The camera’s speed and stamina does mean that you’ll need to invest in large, fast cards – during my intensive testing I shot almost 10,000 images taking up nearly 100GB, and much of that time I was shooting JPEG only. You’ll also need lots of time and patience to pick out your best shots – Sony really needs to add a way of rating favourites in-camera, as you can with other high-speed cameras.


The Alpha 9 is capable of recording 4K video in the XAVC/S format at 25fps and up to 100MB/s, with a dedicated position on the mode dial that affords full manual control. It’s also possible to record files in a second, lower resolution simultaneously. In addition its S&Q mode allows Full HD recording at rates from 1fps to 100fps – in effect from one-quarter-speed slow motion, up to 8x-speed quick motion.

Microphone and headphone sockets are onboard for getting the best sound quality, which is helpful as I found the built-in mics to be quite susceptible to wind noise. Meanwhile zebra pattern and peaking displays aid judging exposure and focus respectively. Surprisingly, though, Sony has left off its Picture Profile settings and S-log mode, which provides flat output for colour-grading in post-production.


Video is recorded using all of the pixels from a 16:9 segment of the sensor covering its full width, effectively reading 6K of data with no crop of the lens’s field-of-view crop. This is then downsampled to 4K, which gives high-quality, detailed footage with no visible artefacts – you can get an idea of the quality from the frame grab above.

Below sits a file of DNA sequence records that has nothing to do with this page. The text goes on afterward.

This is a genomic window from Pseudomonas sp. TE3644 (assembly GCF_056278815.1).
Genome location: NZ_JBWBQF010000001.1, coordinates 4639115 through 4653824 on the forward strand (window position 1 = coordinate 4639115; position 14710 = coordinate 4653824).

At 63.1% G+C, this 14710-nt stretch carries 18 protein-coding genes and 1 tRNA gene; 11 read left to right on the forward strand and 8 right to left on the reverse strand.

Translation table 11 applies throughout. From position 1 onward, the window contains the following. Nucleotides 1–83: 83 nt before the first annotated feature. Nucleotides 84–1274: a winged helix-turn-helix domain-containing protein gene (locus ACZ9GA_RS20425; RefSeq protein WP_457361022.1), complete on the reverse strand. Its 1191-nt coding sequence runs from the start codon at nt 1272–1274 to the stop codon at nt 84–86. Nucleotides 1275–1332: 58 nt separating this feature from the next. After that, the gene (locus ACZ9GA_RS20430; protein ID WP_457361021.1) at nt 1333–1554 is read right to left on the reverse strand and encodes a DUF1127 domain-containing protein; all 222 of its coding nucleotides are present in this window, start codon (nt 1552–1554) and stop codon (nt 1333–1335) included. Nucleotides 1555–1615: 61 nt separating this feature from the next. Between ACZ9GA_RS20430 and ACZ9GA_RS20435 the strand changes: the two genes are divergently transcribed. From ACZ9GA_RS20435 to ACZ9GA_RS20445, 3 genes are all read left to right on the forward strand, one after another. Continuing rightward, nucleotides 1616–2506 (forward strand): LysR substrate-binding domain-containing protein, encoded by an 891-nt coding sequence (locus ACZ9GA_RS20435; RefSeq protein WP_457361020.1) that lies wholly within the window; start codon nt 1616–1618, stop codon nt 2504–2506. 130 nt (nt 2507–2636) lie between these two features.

The in-body image stabilisation does a respectable job of smoothing out camera movement when shooting hand-held, although the large sensor means it’s not quite as effective as the systems on the Panasonic Lumix DC-GH5 or Olympus OM-D E-M1 Mark II. Focus can be pulled from one subject to another by repositioning the AF point using the joystick,while tapping the touchscreen engages subject-tracking lock-on AF; both functions work pretty well when using native Sony FE lenses.


With its 24.2MP full-frame sensor the Alpha 9 offers impressive image quality, giving excellent pixel-level sharpness. Compared to the £1250/$1875 24.2MP Alpha 7 II it delivers improved high ISO performance, but reduced low-ISO dynamic range. There’s still a lot of scope for lifting shadows in RAW, though; in the example below, the corresponding JPEG was mostly black.

Noise is barely noticeable up to ISO 1600 and images are still eminently usable at ISO 25,600; above this the drop in quality becomes very noticeable, but you’ll still get recognisable images up to ISO 102,400. Unsurprisingly, though, studio and landscape photographers would still be better off with the 42.4MP Alpha 7R II.


Shot in extremely low light, this is an out-of-camera JPEG at ISO 102,400. The quality isn’t exactly outstanding, if you look closely, but colour retention is extremely impressive at such a high sensitivity.


At low ISOs the Alpha 9 records 3600l/ph in our resolution chart tests. This is a little higher than the Alpha 7 II, and attributable to the new stacked CMOS sensor design. Initially this value holds up well as the ISO is raised, with 3200 l/ph still achieved at ISO 3200, and 2800l/ph recorded at ISO 25,600. Beyond this noise has a more dramatic impact, giving around 2400l/ph at ISO 102,400 and barely 2000l/ph at the top ISO 204,800 setting. Sony’s well-judged sharpening means that JPEGs give just as much resolution as RAW.